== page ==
Three Federal Actions that will Protect Tenants’ Rights

Three Federal Actions that will Protect Tenants’ Rights

On May 15, a federal judge ruled that the emergency ban on U.S evictions exceeds the CDC’s legal authority, causing housing uncertainty for many low-income tenants. This federal ruling, among other concerning news regarding housing policy, has sparked calls to action from advocacy groups for federal legislation to protect affordable housing and tenants’ rights.

As the conversation on housing and tenants’ rights takes center stage, we want to highlight three important actions that the federal government can take to make housing more affordable, accessible, and equitable for all residents.

Extending the Federal Eviction Moratorium

The Justice Department, representing the CDC, is appealing the May 15 ruling on the federal eviction moratorium. This appeal, which is currently awaiting a hearing, argues that striking the eviction moratorium conflicts with the ruling of other courts and Congress’s ratification of the moratorium. A federal judicial ruling or congressional legislation that extends the eviction moratorium will be crucial in protecting struggling tenants who can’t afford their rent. Ending the federal eviction moratorium now could result in millions of evictions, leaving vulnerable residents without homes even as the pandemic carries on in many underserved communities. An extension will ensure housing security for low-income residents, while also giving states additional time to make their emergency rental assistance relief programs more accessible.

Federal Oversight on Access to Emergency Rental Assistance Program

The Emergency Rental Assistance Program under the U.S. Department of the Treasury provides funding to households struggling to pay their rent or utility bills. The program received $25 billion from the 2020 Consolidated Appropriation Act and an additional $21.55billion in funding from the 2021 American Rescue Plan Act. While this program seeks to provide much-needed rent relief, its decentralized structure has slowed distribution, meaning only a small portion of tenants have received aid. In Massachusetts and nationwide, housing advocates and tenants have been vocal about the difficulties of filing rental assistance applications. These difficulties have left many tenants unprotected and without much-needed aid, making it essential that the federal government act quickly. Increased federal oversight is necessary to make local rental assistance programs more efficient and convenient for low-income tenants.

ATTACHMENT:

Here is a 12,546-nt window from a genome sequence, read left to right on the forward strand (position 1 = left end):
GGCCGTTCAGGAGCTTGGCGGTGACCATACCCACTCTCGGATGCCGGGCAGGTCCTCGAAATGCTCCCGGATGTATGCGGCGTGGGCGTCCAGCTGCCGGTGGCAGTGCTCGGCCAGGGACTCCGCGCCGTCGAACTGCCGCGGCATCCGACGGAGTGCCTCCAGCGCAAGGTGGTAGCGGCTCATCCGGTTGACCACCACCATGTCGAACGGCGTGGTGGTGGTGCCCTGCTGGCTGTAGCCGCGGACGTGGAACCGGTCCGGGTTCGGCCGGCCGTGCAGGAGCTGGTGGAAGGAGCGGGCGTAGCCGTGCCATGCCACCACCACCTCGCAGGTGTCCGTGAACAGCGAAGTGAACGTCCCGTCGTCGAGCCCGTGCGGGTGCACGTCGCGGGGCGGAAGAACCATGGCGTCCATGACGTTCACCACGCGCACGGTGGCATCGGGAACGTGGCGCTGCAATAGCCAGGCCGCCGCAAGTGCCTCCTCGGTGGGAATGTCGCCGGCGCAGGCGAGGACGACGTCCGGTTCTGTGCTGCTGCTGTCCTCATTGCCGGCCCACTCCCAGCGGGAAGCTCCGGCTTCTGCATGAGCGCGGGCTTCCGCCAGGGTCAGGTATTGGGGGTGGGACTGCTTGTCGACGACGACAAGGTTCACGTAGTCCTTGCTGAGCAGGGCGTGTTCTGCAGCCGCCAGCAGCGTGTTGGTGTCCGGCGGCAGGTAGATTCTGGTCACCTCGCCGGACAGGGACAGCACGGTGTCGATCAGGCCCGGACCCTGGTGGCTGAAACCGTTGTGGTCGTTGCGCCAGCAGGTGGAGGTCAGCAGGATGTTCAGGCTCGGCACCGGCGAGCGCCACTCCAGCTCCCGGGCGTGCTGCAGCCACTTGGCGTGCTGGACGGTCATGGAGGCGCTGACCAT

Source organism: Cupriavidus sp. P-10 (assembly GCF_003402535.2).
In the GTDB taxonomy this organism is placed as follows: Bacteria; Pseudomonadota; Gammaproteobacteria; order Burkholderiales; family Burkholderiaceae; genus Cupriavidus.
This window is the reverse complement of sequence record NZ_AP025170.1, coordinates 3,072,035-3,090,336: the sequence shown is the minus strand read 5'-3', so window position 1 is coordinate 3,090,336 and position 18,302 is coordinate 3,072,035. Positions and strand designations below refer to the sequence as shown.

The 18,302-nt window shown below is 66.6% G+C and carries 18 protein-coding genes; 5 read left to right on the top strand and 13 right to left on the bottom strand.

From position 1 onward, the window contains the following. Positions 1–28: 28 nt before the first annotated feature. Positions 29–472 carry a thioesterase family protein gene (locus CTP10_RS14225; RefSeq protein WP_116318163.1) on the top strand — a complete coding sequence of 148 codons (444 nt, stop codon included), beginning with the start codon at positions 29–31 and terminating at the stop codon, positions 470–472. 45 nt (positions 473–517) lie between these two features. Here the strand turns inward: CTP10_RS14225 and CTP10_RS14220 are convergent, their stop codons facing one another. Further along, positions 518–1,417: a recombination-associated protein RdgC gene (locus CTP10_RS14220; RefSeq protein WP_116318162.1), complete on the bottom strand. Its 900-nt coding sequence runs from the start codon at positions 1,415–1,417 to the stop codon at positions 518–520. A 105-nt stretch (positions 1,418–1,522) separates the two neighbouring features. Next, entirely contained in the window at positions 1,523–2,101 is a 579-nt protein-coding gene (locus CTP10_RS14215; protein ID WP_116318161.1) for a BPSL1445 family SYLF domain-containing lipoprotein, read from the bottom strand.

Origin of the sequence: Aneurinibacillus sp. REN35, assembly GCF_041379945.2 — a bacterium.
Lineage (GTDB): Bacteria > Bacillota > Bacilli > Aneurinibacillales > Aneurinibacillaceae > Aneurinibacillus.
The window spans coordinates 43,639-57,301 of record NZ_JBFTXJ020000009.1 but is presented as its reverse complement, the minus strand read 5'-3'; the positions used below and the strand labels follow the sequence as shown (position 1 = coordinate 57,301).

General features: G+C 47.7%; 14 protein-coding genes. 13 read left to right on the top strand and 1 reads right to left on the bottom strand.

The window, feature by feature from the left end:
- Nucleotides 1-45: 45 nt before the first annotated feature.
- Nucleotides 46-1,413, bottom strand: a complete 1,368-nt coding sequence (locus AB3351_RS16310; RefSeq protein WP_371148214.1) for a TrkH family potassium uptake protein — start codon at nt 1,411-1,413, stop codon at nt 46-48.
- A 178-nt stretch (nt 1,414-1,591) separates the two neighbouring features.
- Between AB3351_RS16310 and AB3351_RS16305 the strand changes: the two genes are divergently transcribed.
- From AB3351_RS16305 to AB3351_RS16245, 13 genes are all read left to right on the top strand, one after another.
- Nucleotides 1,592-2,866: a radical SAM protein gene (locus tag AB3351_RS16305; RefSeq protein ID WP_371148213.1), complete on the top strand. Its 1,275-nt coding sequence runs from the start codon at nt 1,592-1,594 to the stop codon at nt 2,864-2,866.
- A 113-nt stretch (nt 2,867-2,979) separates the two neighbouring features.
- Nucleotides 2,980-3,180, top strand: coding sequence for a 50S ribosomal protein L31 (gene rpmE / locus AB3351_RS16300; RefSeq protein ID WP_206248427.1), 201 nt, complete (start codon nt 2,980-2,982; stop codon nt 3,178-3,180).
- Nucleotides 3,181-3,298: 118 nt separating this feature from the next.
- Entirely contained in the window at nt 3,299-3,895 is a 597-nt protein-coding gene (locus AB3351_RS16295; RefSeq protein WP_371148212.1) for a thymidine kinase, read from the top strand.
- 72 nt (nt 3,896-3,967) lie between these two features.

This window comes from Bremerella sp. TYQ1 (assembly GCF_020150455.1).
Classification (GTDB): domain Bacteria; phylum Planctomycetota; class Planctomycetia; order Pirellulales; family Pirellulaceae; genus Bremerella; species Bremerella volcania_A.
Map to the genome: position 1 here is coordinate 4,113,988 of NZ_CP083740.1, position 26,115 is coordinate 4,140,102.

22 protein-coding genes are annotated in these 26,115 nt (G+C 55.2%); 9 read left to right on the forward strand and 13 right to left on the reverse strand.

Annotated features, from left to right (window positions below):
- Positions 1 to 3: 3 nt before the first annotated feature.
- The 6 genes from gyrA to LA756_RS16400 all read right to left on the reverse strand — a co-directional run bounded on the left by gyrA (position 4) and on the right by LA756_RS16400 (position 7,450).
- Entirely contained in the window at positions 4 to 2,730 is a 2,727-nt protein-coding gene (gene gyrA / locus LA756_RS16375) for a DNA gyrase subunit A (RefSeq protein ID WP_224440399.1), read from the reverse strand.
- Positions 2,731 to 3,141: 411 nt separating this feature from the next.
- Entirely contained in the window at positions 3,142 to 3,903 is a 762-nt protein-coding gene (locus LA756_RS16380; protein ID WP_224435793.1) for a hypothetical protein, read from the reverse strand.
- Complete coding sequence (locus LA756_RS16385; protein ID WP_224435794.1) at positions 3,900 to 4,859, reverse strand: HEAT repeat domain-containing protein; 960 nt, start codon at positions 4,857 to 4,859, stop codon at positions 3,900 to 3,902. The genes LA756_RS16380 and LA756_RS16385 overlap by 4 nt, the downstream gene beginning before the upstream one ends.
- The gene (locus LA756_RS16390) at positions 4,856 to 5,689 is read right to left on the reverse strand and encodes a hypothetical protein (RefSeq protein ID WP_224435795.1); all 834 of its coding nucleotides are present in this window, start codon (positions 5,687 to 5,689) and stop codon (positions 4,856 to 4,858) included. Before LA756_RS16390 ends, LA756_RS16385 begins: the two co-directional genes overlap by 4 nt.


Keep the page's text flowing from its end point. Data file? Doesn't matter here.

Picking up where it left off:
Federal Regulation of the Low-Income Housing Tax Credit

Created from the Tax Reform Act of 1986, the Low-Income Housing Tax Credit (LIHTC) is federal legislation that allows states to issue tax credits to investors who partner with nonprofits to fund the acquisition, rehabilitation, and construction of low-income housing. A recent investigative report by WBUR revealed that investment firms are maximizing profit on affordable units by putting low-income housing on the market for sale, resulting in legal battles launched by nonprofits in an effort to preserve low-income housing. In recent years, housing advocates have called for federal agencies such as the IRS to regulate the LIHTC program and transactions around low-income housing. Federal regulation could mitigate the selling of low-income units by keeping them in the hands of non-profit affordable housing groups, helping prevent displacement of vulnerable residents.

Now more than ever, it is important to stay informed about policies to protect tenants’ rights at the federal, state, and local levels. Federal reform and the expansion of the eviction moratorium, emergency relief assistance program, and LIHTC are just a few of the many ways that the federal government can proactively work to improve housing stability and accessibility. At IBA, we have incessantly worked with our tenants to educate them about these issues and to support them with accessing benefits, including unemployment and rental assistance, among others. As IBA continues to empower local residents, we alsoremain committed to advocating for the rights and protections of residents nationwide.

We are proud to be working to develop housing opportunities for low-income households in Boston. For more information on how you can support IBA, please visit our page: